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Leno, Letterman Slip Big Time Here

Jay Leno, host of the Tonight Show. Cropped fr...

Jay Leno: Big Ratings Slide Here in July

It is 11:35 p.m., do you know where the viewers for late-night talk shows are?

The Emmy voters aren’t the only ones ignoring “The Tonight Show with Jay Leno” on NBC and “The Late Show with David Letterman” on CBS. Both shows failed to get nominated a few weeks ago.

More WNY viewers also are ignoring them, too.

According to the ratings for the July sweeps, Leno and Letterman have lost a combined 25 percent of their household audience from a year ago.

Leno has lost about a third of his audience from a year ago. Some of the loss can be attributed to the decline in the ratings for Channel 2 news at 11 p.m. But not all of it.

Leno still holds a slight edge over Letterman here, 3.3-3.1. The one 11:35 gainer locally is ABC’s “Nightline,” which still is third in the time slot primarily because of the poor lead-in from Channel 7’s 11 p.m. news.

Where are all the former talk show viewers going? Researchers believe they have most likely headed to one of the hundreds of cable channels, or perhaps to their DVRs and On Demand to watch shows at their convenience.

Leno’s local decline calls into question NBC’s decision to dump Conan O’Brien early and give Leno back “The Tonight Show.” Perhaps it should have waited a little longer. Not that Conan is a big hit here. His  TBS show at 11 p.m. gained .1 (one-tenth of a point) and now averages a .9 (that’s right nine-tenths of a point) here. Fox reruns of Larry David’s “Curb Your Enthusiasm” beat it here with a 1.0 average from 11:30-12:30.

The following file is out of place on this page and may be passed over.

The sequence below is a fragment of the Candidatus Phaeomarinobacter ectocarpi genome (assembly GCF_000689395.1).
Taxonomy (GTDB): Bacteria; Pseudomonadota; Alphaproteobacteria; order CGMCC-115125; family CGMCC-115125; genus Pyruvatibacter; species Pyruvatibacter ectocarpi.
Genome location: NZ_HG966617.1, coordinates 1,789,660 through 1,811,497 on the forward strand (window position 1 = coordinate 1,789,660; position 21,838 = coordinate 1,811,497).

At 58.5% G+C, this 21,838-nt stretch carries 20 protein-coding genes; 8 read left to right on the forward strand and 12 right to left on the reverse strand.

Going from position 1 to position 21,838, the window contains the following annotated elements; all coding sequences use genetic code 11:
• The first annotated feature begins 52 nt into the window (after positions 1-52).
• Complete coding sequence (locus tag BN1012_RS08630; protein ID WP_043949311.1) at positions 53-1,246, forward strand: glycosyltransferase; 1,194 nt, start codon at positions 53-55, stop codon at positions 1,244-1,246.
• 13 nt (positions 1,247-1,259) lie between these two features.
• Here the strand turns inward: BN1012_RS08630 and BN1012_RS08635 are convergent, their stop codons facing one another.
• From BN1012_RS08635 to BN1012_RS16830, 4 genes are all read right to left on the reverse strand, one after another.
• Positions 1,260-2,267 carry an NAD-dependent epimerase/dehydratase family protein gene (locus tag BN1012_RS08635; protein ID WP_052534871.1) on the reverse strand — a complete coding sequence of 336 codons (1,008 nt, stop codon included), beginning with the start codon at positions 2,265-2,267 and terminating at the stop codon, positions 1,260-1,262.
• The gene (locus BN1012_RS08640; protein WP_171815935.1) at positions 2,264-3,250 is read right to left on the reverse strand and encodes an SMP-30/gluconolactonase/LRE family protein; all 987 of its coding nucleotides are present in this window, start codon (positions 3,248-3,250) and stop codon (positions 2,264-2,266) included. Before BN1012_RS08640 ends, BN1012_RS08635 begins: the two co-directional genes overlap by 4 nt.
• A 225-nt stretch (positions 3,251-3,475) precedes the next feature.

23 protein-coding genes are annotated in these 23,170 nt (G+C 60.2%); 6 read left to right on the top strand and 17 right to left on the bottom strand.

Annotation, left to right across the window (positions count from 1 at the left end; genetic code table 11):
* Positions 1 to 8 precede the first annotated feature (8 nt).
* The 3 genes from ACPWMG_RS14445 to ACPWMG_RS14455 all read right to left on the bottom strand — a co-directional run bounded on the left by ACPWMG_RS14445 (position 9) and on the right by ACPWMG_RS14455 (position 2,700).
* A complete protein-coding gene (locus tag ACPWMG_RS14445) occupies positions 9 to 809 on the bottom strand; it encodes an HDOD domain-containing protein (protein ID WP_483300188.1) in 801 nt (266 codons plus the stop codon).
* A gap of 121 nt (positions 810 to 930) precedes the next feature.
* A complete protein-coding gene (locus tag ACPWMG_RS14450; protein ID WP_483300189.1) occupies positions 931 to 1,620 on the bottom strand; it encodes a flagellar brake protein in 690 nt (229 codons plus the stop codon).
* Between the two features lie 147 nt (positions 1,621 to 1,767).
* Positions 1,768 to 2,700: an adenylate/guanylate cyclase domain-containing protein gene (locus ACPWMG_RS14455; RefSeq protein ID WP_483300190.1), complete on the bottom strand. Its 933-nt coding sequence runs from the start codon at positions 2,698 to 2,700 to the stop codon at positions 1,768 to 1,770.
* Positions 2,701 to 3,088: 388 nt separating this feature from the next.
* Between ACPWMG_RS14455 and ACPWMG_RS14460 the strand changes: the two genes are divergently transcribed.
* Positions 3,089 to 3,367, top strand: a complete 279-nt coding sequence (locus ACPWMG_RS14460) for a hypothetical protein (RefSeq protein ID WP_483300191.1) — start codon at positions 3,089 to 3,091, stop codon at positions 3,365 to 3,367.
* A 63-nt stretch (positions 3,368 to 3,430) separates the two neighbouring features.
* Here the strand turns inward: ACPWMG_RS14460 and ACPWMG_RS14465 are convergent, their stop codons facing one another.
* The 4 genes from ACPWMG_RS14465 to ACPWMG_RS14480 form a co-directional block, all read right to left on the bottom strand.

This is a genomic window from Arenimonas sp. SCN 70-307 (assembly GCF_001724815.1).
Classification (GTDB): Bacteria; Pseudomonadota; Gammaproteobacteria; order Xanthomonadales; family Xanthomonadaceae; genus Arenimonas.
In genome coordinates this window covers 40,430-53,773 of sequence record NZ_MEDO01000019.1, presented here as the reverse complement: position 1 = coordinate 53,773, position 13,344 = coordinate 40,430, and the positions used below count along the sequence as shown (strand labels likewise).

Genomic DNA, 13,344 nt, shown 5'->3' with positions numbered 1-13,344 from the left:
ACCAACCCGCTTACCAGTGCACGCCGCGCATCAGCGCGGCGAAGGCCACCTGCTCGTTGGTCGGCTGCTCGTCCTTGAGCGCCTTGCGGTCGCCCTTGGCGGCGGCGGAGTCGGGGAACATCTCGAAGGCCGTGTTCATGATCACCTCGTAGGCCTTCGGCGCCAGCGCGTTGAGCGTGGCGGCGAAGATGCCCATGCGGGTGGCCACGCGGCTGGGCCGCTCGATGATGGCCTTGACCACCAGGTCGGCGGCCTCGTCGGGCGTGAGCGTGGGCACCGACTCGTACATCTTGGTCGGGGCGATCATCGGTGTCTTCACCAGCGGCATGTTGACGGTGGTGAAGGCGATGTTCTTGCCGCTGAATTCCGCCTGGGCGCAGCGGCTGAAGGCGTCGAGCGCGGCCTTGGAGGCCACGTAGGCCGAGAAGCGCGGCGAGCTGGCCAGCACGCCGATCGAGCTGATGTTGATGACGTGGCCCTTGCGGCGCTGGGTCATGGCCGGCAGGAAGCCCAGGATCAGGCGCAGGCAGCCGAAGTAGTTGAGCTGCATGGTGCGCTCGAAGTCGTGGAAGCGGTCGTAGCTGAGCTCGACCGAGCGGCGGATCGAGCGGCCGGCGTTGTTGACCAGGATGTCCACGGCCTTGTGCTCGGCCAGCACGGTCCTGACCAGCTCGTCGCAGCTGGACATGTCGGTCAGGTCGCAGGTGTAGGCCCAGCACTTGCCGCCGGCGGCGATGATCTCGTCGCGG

Not that many local viewers are headed to Jimmy Kimmel’s late-night show –which got some Emmy love — either. Kimmel’s audience grew about 25 percent on Channel 7 from a year ago for his post-“Nightline” show, but that’s from a 1.2 rating. The 1.5 rating he gets now is still less than half of the audience that Leno or Letterman get here. However, if Kimmel’s show started at 11:35 here and was on Channel 2 or Channel 4, he likely would give the older guys a run for their money.

The 12:35 a.m. shows headlined by Jimmy Fallon on NBC and Craig Ferguson on CBS both lost audience from a year ago but still beat Kimmel here.

One thing is clear from the numbers. Buffalo seems to be as tired of all the old talk show acts as the Emmy voters are.

Channel 2 is getting quite an Olympics bonus during NBC’s daytime coverage. It averaged a 7.6 average rating on Monday and Tuesday. Those are numbers the network affiliate would love to see NBC’s prime time entertainment programs get. Many of NBC’s prime time shows get ratings in the 2-5 range here.

pergament@msn.com

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3 responses to "Leno, Letterman Slip Big Time Here"

  1. SARAH says:

    After seeing Letterman in person on his show, he’s rude to his guests. Hmpf. I don’t watch him like I used to. Plus, he’s a man whore.

  2. Nice picture of Leno…lol

  3. The problem with so many of the late-night yukfests these days is that they’re stale. Leno and Letterman are out of gas, and so is Conan most nights. They’ve all been on late-night TV for two decades or more (three in Letterman’s case) and it shows. Even Carson started to show signs of age in his last decade on air, and when Arsenio Hall took advantage of that, Johnny was faced with the fact that it was time to retire. CBS just gave Letterman yet another extension– madness. Perhaps the network’s just scared of trying to launch a new show in the wake of the Jay Leno Show debacle, but I can’t help thinking what a big mistake it is in the long term. They, and the entire late-night scene, needs fresh blood.

    It is a great challenge to remain funny and relevant for such a long time, and these guys aren’t up to the challenge, especially in such a crowded environment. Letterman in particular is a shadow of his former self. The only one who still has any devoted following is Jon Stewart, and even he doesn’t have the same audience as he did on his MTV show in the 1990s; his current show is driven more as political exposé under a thin veneer of “satire” than as a comedy show (as much as Stewart may deny it).

    It’s a challenge that Fallon, Kimmel and Ferguson had best be highly aware of in the coming years. They may be hip and funny now but eventually they’ll run out of jokes. Or at least good ones.

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